The stories of Mary Jane, Olivia and Annalise (or is it Anna Mae), are real stories and they shouldn’t be relegated to the margins in favor of Cookie’s, but at the same time Cookie’s shouldn’t either. The story of the former women seem to be about those that embrace and attempt to live up to the notion of being a “strong black woman” and all the problems that that can entail. While those three women occupy seats of power, ultimately their stories are stories of strength and how to be strong in their personal lives. But not Cookie, hers is a story of power not just power when it comes to her “empire” but also exerting and naming power in her own life–the power to determine her own destiny.
Cookie stands as an interesting counter-narrative. I think Cookie is a lot more accessible in ways that the other aren’t. She’s common, and not in a bad way. She doesn’t have the formal training. She doesn’t at all engage in the respectability politics in public that the others do. While we may have a family member or two who are Mary Jane, we all have a few cousins who are Cookie. She bypasses all of the approved and acceptable ways to assume power, and does so in her own style and dares someone to challenge her. And her assistant Porsha acts as the Id to her SuperEgo solidifying her place of resisting some of the norms.
The counter-narrative of power also embraces the fact that she is a mother. Mary Jane, Olivia and Annalise are all without kids. It bears noting that even still there are slivers in which dominant cultures tell women that they are not fully woman unless they give birth, there’s also a strain of thought that says if women choose to have children they need to stay at home to raise them and not try and mount a career. Granted Cookie was in jail almost ALL of Hakeem’s life and some of those dynamics aren’t at play here, Cookie has been portrayed as having a mother’s heart–like when she rescued Jamal from the grips of an abusive Lucious putting him in a garbage can as a young child.
Cookie is Queen Jezebel, and for all the right reasons. The 19th century archetype of Jezebel doesn’t have nearly the same traction it once did, and is seen as a negative stereotype now, but because the the 6th century BCE royalty, Cookie embodies a new kind of Jezebel archetype. One that has power not just in public places, but more importantly, in their personal life. As often as we can point out about the public ways in which black bodies and black Selves operate, I can’t help but wonder are we so vigorous in applying that same strictness to our personal lives. Achieving personal wholeness is something that can’t be understated. Each progressive episode with Mary Jane, Olivia and Annalise uncover more and more ways in which these women aren’t whole and how they operate very much from their hurt places. Cookie, at least up until this point, seems to be aware of the hurt, but she has chosen to take agency of it in very different ways than her other prime time prima donnas. This doesn’t mean Cookie isn’t hurt, or isn’t operating from a hurt place either–that’s clear between her relationship with her youngest and how broken Hakeem is as well–but her ability to have power of herself in these situations is what makes the difference; taking agency means having power over your Self.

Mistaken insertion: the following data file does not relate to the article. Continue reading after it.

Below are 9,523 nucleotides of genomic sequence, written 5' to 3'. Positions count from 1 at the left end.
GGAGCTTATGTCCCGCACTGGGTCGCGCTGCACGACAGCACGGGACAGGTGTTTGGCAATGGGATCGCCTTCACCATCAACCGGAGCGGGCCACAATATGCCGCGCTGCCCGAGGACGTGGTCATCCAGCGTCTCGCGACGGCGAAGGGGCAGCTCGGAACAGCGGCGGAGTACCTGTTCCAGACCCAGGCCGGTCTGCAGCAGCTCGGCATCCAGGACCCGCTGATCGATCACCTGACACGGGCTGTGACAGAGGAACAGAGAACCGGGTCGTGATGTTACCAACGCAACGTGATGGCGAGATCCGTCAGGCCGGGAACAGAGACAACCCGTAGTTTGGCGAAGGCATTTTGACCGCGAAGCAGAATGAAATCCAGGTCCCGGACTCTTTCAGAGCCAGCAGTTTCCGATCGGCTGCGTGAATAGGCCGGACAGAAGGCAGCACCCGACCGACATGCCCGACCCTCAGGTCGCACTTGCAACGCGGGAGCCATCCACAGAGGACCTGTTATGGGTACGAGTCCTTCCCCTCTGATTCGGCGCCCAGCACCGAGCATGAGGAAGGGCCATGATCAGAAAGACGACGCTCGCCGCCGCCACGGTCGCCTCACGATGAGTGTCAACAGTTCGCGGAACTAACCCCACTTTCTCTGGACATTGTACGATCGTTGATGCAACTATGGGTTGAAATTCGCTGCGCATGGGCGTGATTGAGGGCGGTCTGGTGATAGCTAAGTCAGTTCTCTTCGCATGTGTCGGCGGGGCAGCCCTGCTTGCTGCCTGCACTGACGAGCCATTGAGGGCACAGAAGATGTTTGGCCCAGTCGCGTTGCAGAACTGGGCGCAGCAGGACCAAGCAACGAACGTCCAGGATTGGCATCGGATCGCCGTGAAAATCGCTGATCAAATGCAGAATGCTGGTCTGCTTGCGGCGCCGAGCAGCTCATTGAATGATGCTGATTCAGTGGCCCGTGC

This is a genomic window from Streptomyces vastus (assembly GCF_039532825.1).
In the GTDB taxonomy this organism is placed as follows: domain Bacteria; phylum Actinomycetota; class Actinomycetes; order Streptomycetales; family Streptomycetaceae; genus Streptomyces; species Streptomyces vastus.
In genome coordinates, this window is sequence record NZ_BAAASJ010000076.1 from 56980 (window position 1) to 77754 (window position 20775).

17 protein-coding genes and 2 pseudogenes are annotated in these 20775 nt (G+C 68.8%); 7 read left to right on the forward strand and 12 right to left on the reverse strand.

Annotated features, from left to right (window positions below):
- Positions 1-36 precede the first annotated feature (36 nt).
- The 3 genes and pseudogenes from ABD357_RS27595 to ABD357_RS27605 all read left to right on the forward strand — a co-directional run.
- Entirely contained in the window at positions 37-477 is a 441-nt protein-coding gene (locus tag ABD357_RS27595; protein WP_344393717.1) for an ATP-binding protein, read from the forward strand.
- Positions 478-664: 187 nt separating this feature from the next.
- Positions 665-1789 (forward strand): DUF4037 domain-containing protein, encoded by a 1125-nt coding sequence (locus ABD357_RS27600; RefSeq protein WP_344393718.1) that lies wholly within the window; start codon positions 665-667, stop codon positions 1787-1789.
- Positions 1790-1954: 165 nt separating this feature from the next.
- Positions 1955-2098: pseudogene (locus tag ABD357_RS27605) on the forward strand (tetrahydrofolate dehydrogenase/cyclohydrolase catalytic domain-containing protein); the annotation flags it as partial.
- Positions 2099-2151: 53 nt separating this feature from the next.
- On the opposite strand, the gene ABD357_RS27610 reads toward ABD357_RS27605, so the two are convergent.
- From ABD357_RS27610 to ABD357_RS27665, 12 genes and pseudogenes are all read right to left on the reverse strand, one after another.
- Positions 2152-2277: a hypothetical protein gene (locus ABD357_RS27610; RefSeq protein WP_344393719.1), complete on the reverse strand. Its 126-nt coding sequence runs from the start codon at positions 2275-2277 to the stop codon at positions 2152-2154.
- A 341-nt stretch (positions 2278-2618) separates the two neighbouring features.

Frankly, I like the story of Queen Jezebel in the Hebrew Bible. I like it because it’s an in media res story of an underdog named Elijah who faces a eucatastrophe on Mt. Carmel, but moreso that Jezebel functions as a false antagonist; she is a subversive anti-hero. The writers of the Hebrew Bible had one main objective: to tell the story that there was on only one deity and that was Yahweh. Jezebel was nothing more than a convenient nemesis in telling that story, and they were able to display the cultural norms of patriarchy; it was a veritable two-birds with one stone as far as reinforcing cultural and theological beliefs of the day. However, to not see Jezebel operating as a form of political and social resistance (hence the reason the story has her killed so viciously by dogs) is to miss a major part of the story. But it’s a counter-narrative story. Just as easily as people can read the story of it through the eyes of Elijah, that telling truth in the name of God can get you hunted down by the powers-that-be, it also a story of how being a woman usurping power in a patriarchal society can literally get you killed.
For me, the story of “Empire” doesn’t attempt to show what it means to be a black woman with the same intentionality of “Being Mary Jane,” or in the same way that conversations surrounding “Scandal” and “How to Get Away With Murder” have been appropriated. And that’s some of the beauty of Cookie’s character. She just is. “Empire” is not about the power dynamic between the genders, and I doubt the creators and writers would highlight it as a central theme to the show if ever interviewed. In fact, there is no agenda. And the relationships with Cookie’s sister and to her children all seem real enough to most people. Jezebel was married to a king in a divided empire, and Cookie is fighting for her piece of an “empire” divided as well, and that seems believable. Well, believable enough for prime time, and I guess that’s all that matters in the end. At the end of the day, all of these shows are out for ratings, and boy do we make sure they get them.